No, Trump's Tax Plan Doesn’t Raise Taxes on Low-Income Americans | The American Spectator | USA News and Politics
No, Trump’s Tax Plan Doesn’t Raise Taxes on Low-Income Americans
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Headline writers beware: statutory tax rates require context. And writing headlines about them without it makes you look silly.

Often, in a rush to be the first to break a story, reporters will make assumptions and report information without context. The result is often misleading or inaccurate coverage. The same seems to be happening with tax reform. Before the full tax reform plan is even out, reporters are already declaring who tax reform will hurt or benefit. Doing so is like trying to guess the plot of a book based on a single page.

A slew of articles such as this one have come out recently that declare that the forthcoming GOP tax plan will raise taxes on the lowest tax bracket from 10 percent to 12 percent while lowering taxes on the highest tax bracket from 39.6 percent to 35 percent. Based on that information alone, one would assume that the Republican tax plan will raise taxes on the poor while cutting taxes for the rich. Unconscionable, you say! Not so fast.

Trump’s tax plan would also double the standard deduction, or the amount that taxpayers can deduct from their tax liability if they choose not to itemize deductions. This year, the standard deduction is set to be $6,350. If that is doubled, the standard deduction would be increased to $12,700. That’s a tax cut, two percent increase to tax rates on the remaining income in this bracket notwithstanding.

The benefit to lower-income Americans could be even larger if other reform proposals make it into the final legislation. Expansions to refundable tax credits such as the earned-income tax credit and the child tax credit have been discussed, and both tax credits disproportionately benefit less wealthy Americans.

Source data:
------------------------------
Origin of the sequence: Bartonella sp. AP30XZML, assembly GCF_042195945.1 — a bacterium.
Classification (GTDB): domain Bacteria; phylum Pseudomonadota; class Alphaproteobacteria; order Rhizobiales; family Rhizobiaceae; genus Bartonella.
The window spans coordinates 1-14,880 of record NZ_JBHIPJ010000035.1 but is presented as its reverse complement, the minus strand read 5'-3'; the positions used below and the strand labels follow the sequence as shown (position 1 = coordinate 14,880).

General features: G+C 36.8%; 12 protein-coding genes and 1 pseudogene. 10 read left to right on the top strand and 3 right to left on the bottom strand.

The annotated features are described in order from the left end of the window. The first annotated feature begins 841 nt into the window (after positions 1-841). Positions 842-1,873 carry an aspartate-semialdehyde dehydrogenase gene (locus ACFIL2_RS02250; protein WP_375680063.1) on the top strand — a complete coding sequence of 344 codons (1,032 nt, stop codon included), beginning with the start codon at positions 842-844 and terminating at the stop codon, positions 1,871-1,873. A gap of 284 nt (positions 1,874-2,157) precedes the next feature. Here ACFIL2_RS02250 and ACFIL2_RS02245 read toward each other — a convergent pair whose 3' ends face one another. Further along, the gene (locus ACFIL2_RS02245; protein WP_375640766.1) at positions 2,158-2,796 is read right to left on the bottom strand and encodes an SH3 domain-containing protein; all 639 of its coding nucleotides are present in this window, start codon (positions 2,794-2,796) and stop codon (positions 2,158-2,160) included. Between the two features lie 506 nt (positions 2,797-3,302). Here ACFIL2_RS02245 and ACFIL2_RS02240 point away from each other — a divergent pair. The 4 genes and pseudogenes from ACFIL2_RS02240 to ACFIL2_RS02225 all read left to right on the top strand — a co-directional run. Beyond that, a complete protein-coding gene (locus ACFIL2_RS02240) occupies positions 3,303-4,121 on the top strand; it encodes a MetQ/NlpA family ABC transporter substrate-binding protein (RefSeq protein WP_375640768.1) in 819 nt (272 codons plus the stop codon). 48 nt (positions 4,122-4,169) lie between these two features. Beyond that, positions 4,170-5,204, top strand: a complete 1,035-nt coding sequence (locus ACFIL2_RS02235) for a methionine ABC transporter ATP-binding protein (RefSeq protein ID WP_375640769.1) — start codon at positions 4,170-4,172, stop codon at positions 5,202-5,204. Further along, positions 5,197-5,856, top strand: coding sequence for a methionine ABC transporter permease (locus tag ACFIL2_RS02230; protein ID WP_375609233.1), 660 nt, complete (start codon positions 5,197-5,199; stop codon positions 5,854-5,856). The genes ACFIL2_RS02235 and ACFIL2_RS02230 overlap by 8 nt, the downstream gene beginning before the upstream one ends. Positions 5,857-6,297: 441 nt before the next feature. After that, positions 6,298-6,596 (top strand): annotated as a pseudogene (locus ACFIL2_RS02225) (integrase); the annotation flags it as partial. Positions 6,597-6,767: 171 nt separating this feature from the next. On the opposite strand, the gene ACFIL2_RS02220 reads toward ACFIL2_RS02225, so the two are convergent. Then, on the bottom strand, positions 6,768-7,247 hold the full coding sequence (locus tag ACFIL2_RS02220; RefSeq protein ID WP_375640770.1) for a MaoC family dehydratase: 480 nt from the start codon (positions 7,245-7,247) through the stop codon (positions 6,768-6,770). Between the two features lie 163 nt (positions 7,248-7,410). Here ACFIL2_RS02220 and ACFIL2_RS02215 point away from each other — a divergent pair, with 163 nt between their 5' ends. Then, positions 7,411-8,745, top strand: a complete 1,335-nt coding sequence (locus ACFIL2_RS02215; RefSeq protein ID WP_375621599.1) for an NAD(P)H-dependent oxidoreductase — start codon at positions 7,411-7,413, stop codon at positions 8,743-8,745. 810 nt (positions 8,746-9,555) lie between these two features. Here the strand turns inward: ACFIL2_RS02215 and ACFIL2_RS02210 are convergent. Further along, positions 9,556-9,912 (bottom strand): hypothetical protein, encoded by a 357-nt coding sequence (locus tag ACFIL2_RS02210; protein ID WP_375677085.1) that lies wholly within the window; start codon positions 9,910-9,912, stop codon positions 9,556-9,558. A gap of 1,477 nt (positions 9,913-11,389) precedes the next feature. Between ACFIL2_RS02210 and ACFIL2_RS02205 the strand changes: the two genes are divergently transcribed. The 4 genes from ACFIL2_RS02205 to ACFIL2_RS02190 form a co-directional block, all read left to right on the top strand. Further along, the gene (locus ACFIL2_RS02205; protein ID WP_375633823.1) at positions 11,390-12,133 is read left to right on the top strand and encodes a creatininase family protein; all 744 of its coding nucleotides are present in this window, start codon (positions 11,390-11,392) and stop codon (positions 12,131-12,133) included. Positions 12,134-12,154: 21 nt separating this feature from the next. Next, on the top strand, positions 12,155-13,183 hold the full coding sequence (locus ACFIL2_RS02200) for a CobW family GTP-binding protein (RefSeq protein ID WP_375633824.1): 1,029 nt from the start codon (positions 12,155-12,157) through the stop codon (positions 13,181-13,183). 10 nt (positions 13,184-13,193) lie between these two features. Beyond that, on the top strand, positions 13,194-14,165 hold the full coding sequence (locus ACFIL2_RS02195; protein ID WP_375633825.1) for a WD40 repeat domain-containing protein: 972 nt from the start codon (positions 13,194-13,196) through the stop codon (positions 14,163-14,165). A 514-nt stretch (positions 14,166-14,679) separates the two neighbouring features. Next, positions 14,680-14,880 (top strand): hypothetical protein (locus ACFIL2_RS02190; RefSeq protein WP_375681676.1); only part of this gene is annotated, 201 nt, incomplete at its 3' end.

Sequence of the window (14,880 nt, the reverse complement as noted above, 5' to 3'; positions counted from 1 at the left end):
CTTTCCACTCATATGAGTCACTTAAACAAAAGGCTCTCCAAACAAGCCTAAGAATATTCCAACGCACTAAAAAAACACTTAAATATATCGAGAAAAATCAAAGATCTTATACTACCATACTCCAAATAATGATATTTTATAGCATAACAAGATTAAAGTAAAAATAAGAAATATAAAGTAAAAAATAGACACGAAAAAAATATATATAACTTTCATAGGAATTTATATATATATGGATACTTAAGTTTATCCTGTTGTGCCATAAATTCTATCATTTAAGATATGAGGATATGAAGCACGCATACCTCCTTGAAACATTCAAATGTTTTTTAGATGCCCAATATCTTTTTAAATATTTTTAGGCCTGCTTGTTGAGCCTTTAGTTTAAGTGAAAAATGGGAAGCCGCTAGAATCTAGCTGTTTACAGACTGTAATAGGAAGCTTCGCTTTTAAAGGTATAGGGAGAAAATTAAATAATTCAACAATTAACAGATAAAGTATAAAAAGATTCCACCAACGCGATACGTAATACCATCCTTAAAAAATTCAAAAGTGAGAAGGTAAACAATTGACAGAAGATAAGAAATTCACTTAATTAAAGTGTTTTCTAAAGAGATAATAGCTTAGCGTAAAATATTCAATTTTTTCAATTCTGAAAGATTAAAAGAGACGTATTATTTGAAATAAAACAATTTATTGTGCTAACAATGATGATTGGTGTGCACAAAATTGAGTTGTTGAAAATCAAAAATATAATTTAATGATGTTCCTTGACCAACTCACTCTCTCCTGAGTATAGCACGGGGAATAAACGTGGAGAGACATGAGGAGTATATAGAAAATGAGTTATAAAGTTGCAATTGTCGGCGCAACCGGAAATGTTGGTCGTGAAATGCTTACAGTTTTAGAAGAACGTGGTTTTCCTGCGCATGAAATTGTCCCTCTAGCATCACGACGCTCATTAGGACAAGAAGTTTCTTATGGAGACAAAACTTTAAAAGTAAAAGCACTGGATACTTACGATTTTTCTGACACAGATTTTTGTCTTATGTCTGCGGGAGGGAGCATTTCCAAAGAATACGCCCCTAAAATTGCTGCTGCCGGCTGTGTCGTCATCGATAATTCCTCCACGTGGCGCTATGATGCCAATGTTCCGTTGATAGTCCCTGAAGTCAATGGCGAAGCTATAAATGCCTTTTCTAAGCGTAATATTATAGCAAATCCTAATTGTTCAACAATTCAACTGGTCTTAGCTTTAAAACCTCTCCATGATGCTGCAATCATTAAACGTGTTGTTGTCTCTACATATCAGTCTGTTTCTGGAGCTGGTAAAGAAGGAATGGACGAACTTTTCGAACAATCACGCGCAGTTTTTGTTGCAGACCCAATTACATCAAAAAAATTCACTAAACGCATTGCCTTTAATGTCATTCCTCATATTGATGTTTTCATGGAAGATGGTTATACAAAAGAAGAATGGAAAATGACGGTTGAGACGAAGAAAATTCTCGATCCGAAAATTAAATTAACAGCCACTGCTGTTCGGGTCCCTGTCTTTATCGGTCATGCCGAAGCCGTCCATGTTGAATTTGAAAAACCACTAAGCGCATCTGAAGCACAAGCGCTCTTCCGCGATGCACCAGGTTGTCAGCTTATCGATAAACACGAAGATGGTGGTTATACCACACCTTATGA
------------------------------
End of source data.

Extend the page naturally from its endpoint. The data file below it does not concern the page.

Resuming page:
It’s also worth noting that increasing the standard deduction is actually a very progressive reform. Only 30 percent of filers itemized deductions in 2014. Of those who did itemize, over three-quarters reported an adjusted gross income (AGI) over $50,000, despite the fact that only 38 percent of all income tax filers in that year had an AGI over $50,000. Increasing the standard deduction disproportionately benefits lower-income taxpayers who do not generally attempt to itemize deductions.

Even the discussions of the cut to the top tax rate risk missing the mark without context. Wealthier taxpayers currently benefit from several tax deductions that lower-income taxpayers rarely receive any benefit from. The GOP blueprint has generally included eliminating these “subsidies for the rich,” and the amount of these deductions that is eliminated will determine the effect on wealthier Americans.

The GOP proposal will possibly eliminate the state and local tax deduction, a deduction for which 88 percent of the benefit goes to taxpayers with AGIs above $100,000 a year. It would also likely axe the mortgage interest deduction, another deduction that primarily benefits upper-income taxpayers. Eliminating these wealth subsidies makes sense from a policy standpoint, as well as mitigate the amount of a “tax cut” the rich receive.

Tax reform proposals are generally highly interconnected and must be analyzed holistically. Without such context, reporters risk providing highly misleading information to American voters.

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